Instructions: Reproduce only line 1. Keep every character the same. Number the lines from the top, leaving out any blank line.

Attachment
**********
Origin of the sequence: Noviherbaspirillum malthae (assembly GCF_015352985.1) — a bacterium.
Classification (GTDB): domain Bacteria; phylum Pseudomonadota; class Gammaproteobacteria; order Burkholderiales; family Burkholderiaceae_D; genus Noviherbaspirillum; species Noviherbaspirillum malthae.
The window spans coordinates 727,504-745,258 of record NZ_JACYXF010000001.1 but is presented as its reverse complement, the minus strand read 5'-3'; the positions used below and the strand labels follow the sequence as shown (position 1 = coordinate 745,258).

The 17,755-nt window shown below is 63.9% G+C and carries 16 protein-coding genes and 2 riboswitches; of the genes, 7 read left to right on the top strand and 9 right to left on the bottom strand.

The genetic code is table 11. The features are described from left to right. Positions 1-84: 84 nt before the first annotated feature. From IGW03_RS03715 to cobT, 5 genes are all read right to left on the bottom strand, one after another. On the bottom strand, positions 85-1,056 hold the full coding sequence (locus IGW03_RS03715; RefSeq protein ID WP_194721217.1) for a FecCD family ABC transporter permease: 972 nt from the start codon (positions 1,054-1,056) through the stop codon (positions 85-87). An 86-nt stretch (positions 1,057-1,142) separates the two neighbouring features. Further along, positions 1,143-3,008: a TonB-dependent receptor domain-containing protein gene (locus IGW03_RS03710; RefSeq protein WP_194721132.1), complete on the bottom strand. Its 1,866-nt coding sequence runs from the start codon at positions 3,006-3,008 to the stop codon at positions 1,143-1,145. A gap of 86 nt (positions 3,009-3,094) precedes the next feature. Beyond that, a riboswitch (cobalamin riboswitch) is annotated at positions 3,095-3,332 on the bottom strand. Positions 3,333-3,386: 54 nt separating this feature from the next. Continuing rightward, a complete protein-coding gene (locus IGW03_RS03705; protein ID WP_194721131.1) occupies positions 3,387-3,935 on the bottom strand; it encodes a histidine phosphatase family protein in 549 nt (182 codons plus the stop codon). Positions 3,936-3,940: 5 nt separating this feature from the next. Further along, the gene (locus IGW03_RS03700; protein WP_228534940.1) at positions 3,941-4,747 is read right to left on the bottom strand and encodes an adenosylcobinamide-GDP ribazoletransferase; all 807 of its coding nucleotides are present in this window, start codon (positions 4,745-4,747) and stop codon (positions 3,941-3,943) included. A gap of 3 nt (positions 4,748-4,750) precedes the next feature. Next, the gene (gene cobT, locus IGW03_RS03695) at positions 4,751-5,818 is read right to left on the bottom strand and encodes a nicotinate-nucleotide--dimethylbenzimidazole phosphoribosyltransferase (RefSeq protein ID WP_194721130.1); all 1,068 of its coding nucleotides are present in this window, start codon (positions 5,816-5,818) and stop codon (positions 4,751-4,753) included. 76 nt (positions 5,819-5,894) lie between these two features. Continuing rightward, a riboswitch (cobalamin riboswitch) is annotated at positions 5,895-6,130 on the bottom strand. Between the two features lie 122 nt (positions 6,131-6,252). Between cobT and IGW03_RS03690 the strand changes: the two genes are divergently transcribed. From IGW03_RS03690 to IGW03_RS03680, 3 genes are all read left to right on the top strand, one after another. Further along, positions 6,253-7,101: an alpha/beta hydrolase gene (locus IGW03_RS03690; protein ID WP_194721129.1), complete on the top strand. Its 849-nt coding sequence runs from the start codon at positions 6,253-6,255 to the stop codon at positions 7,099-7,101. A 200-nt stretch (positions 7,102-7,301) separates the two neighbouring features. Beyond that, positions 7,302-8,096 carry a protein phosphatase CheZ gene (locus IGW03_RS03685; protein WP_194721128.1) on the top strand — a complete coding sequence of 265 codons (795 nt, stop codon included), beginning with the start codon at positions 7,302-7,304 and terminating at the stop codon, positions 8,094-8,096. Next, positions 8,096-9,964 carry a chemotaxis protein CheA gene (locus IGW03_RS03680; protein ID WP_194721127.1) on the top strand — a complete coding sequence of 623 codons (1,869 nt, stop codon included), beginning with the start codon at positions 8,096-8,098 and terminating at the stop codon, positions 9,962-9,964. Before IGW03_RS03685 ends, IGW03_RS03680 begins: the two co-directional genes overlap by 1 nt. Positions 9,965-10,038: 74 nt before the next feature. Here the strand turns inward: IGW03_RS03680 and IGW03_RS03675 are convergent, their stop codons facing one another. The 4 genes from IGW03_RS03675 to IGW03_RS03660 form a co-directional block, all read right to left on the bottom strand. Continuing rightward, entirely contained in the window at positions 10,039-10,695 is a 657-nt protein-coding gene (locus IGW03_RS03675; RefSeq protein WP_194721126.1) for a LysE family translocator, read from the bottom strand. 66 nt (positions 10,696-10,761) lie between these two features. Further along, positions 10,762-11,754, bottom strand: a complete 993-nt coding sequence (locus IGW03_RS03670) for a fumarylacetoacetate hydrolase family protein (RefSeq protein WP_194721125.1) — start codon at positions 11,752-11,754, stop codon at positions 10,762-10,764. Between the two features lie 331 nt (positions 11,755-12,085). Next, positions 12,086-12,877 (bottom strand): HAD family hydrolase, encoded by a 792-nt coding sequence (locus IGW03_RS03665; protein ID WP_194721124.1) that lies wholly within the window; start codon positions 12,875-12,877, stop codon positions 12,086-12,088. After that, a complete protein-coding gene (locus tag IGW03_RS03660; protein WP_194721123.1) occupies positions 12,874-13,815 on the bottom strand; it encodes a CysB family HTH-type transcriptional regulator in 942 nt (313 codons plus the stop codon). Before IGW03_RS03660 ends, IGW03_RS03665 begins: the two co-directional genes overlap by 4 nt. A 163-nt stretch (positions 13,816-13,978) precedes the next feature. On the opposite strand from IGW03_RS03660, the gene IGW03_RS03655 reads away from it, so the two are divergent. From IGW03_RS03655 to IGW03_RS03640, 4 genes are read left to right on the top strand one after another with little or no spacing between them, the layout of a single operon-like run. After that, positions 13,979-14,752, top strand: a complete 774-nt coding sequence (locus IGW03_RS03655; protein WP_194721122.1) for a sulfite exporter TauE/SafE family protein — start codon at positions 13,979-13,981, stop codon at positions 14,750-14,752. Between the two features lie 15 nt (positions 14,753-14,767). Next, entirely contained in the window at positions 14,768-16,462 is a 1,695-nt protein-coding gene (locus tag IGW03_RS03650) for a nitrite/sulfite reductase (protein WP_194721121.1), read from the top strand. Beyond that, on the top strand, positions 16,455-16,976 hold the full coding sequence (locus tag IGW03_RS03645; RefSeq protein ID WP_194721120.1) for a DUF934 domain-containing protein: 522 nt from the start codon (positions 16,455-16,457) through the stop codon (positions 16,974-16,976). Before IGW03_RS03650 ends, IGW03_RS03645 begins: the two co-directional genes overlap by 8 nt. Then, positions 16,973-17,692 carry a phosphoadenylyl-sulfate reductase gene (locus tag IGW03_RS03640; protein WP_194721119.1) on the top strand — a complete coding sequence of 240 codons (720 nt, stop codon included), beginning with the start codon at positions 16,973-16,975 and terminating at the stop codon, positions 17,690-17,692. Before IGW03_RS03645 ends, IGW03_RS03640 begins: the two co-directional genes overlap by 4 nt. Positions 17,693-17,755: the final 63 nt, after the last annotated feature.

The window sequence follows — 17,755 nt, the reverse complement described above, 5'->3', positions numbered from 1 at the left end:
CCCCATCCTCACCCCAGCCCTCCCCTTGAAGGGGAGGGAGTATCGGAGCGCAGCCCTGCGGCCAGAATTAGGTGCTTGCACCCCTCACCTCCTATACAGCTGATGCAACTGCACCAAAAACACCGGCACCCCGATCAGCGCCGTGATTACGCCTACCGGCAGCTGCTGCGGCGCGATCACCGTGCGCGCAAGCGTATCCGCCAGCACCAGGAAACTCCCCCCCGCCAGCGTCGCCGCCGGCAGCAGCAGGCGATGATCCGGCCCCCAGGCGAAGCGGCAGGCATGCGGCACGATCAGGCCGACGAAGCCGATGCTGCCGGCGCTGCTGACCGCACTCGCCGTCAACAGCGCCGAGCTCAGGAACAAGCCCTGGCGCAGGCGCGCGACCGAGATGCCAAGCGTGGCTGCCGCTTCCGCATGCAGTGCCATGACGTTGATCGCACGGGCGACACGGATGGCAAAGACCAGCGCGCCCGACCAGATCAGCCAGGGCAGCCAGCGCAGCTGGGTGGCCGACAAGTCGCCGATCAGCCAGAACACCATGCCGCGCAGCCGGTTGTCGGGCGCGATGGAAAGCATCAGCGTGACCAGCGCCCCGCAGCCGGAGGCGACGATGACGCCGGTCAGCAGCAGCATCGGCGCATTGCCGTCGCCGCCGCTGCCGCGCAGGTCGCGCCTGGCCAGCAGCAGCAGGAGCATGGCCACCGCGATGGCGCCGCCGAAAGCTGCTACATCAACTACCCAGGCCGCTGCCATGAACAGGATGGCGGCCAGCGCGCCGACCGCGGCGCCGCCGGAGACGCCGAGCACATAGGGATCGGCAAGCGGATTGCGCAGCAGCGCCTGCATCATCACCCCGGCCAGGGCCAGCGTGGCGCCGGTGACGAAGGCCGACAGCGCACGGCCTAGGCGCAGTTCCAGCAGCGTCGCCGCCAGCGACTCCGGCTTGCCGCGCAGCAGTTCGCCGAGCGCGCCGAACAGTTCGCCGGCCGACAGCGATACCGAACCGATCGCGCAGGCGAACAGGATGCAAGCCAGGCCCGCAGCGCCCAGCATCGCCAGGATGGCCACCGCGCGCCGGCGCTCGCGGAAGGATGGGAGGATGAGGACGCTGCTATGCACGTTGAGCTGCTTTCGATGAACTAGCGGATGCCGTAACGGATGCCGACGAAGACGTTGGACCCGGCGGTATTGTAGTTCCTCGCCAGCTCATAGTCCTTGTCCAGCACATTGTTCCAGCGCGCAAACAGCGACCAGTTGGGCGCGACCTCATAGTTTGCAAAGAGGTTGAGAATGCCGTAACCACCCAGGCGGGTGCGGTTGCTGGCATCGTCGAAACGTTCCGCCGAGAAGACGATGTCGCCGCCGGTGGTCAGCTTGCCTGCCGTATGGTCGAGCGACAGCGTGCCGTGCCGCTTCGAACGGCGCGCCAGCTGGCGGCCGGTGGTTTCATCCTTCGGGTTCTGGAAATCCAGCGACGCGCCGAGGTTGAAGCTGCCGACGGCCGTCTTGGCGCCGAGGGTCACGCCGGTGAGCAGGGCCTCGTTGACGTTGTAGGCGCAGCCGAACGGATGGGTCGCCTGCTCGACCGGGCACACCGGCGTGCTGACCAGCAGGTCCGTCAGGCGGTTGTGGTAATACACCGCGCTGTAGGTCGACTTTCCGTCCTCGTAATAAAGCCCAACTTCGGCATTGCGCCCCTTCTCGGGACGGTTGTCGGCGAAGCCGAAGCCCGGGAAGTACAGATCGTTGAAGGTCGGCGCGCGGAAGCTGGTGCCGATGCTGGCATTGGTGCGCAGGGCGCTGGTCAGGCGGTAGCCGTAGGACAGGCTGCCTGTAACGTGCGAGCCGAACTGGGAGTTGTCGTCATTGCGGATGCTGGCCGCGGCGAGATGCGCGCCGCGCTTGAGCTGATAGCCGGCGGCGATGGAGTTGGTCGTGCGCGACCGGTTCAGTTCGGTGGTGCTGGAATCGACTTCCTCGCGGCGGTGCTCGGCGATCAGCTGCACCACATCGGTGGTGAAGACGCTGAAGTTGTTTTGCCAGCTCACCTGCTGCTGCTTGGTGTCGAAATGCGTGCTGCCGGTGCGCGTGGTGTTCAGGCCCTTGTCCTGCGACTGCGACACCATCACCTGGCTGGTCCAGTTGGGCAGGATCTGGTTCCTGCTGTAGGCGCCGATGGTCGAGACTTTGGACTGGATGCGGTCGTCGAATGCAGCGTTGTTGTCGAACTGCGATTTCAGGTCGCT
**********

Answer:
Origin of the sequence: Noviherbaspirillum malthae (assembly GCF_015352985.1) — a bacterium.